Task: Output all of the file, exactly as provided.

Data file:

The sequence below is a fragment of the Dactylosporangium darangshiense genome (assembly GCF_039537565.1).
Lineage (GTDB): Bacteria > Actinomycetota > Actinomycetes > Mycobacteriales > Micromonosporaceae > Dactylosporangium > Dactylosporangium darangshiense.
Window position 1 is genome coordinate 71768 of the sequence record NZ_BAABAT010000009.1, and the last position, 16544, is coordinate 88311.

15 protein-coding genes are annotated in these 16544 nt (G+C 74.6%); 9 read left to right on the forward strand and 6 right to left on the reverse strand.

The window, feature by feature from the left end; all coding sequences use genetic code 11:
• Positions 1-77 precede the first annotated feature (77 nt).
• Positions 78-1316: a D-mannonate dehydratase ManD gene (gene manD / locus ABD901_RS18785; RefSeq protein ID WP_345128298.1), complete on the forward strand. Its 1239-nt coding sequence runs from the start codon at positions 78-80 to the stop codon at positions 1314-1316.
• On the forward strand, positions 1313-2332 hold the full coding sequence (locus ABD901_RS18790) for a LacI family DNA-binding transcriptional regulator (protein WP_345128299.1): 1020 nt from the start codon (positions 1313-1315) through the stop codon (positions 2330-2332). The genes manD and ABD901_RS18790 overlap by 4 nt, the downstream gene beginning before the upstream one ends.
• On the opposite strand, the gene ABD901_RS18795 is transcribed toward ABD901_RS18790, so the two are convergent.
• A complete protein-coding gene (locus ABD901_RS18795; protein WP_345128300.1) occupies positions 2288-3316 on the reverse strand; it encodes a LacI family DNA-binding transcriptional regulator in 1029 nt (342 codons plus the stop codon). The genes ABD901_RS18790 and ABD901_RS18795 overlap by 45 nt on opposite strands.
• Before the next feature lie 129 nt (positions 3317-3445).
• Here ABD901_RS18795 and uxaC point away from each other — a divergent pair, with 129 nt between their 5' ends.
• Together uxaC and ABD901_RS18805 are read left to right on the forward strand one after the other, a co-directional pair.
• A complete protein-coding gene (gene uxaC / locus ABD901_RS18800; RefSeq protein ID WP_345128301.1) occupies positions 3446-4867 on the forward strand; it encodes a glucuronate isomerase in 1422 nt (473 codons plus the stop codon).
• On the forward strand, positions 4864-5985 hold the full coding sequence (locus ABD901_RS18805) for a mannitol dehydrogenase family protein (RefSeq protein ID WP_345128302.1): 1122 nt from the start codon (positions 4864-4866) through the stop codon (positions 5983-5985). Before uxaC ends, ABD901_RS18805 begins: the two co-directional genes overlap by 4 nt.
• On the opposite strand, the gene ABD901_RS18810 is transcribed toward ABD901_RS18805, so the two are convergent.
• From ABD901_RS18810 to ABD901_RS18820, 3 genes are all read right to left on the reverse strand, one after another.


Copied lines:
The sequence below is a fragment of the Dactylosporangium darangshiense genome (assembly GCF_039537565.1).
Lineage (GTDB): Bacteria > Actinomycetota > Actinomycetes > Mycobacteriales > Micromonosporaceae > Dactylosporangium > Dactylosporangium darangshiense.
Window position 1 is genome coordinate 71768 of the sequence record NZ_BAABAT010000009.1, and the last position, 16544, is coordinate 88311.

15 protein-coding genes are annotated in these 16544 nt (G+C 74.6%); 9 read left to right on the forward strand and 6 right to left on the reverse strand.

The window, feature by feature from the left end; all coding sequences use genetic code 11:
• Positions 1-77 precede the first annotated feature (77 nt).
• Positions 78-1316: a D-mannonate dehydratase ManD gene (gene manD / locus ABD901_RS18785; RefSeq protein ID WP_345128298.1), complete on the forward strand. Its 1239-nt coding sequence runs from the start codon at positions 78-80 to the stop codon at positions 1314-1316.
• On the forward strand, positions 1313-2332 hold the full coding sequence (locus ABD901_RS18790) for a LacI family DNA-binding transcriptional regulator (protein WP_345128299.1): 1020 nt from the start codon (positions 1313-1315) through the stop codon (positions 2330-2332). The genes manD and ABD901_RS18790 overlap by 4 nt, the downstream gene beginning before the upstream one ends.
• On the opposite strand, the gene ABD901_RS18795 is transcribed toward ABD901_RS18790, so the two are convergent.
• A complete protein-coding gene (locus ABD901_RS18795; protein WP_345128300.1) occupies positions 2288-3316 on the reverse strand; it encodes a LacI family DNA-binding transcriptional regulator in 1029 nt (342 codons plus the stop codon). The genes ABD901_RS18790 and ABD901_RS18795 overlap by 45 nt on opposite strands.
• Before the next feature lie 129 nt (positions 3317-3445).
• Here ABD901_RS18795 and uxaC point away from each other — a divergent pair, with 129 nt between their 5' ends.
• Together uxaC and ABD901_RS18805 are read left to right on the forward strand one after the other, a co-directional pair.
• A complete protein-coding gene (gene uxaC / locus ABD901_RS18800; RefSeq protein ID WP_345128301.1) occupies positions 3446-4867 on the forward strand; it encodes a glucuronate isomerase in 1422 nt (473 codons plus the stop codon).
• On the forward strand, positions 4864-5985 hold the full coding sequence (locus ABD901_RS18805) for a mannitol dehydrogenase family protein (RefSeq protein ID WP_345128302.1): 1122 nt from the start codon (positions 4864-4866) through the stop codon (positions 5983-5985). Before uxaC ends, ABD901_RS18805 begins: the two co-directional genes overlap by 4 nt.
• On the opposite strand, the gene ABD901_RS18810 is transcribed toward ABD901_RS18805, so the two are convergent.
• From ABD901_RS18810 to ABD901_RS18820, 3 genes are all read right to left on the reverse strand, one after another.